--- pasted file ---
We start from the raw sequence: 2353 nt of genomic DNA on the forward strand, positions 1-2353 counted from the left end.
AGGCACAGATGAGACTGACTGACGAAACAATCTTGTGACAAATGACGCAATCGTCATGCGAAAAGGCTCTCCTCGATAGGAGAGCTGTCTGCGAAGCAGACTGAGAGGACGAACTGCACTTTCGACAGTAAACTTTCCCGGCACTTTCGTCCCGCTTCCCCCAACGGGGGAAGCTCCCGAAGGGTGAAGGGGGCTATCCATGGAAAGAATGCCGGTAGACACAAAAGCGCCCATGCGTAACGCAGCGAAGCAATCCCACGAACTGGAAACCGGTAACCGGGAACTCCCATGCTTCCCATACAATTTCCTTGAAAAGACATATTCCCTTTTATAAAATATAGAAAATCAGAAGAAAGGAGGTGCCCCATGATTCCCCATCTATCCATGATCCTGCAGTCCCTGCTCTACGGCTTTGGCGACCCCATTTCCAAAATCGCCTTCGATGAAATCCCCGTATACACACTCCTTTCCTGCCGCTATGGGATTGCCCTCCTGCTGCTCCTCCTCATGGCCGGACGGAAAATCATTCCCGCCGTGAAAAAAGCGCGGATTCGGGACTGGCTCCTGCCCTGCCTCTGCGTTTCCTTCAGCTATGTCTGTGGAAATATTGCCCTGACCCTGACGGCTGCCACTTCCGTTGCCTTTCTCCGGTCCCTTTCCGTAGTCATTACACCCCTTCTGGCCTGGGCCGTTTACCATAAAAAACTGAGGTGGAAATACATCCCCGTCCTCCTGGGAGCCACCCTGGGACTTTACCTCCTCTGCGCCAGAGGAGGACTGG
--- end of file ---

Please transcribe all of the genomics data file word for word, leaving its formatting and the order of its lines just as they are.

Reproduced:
We start from the raw sequence: 2353 nt of genomic DNA on the forward strand, positions 1-2353 counted from the left end.
AGGCACAGATGAGACTGACTGACGAAACAATCTTGTGACAAATGACGCAATCGTCATGCGAAAAGGCTCTCCTCGATAGGAGAGCTGTCTGCGAAGCAGACTGAGAGGACGAACTGCACTTTCGACAGTAAACTTTCCCGGCACTTTCGTCCCGCTTCCCCCAACGGGGGAAGCTCCCGAAGGGTGAAGGGGGCTATCCATGGAAAGAATGCCGGTAGACACAAAAGCGCCCATGCGTAACGCAGCGAAGCAATCCCACGAACTGGAAACCGGTAACCGGGAACTCCCATGCTTCCCATACAATTTCCTTGAAAAGACATATTCCCTTTTATAAAATATAGAAAATCAGAAGAAAGGAGGTGCCCCATGATTCCCCATCTATCCATGATCCTGCAGTCCCTGCTCTACGGCTTTGGCGACCCCATTTCCAAAATCGCCTTCGATGAAATCCCCGTATACACACTCCTTTCCTGCCGCTATGGGATTGCCCTCCTGCTGCTCCTCCTCATGGCCGGACGGAAAATCATTCCCGCCGTGAAAAAAGCGCGGATTCGGGACTGGCTCCTGCCCTGCCTCTGCGTTTCCTTCAGCTATGTCTGTGGAAATATTGCCCTGACCCTGACGGCTGCCACTTCCGTTGCCTTTCTCCGGTCCCTTTCCGTAGTCATTACACCCCTTCTGGCCTGGGCCGTTTACCATAAAAAACTGAGGTGGAAATACATCCCCGTCCTCCTGGGAGCCACCCTGGGACTTTACCTCCTCTGCGCCAGAGGAGGACTGG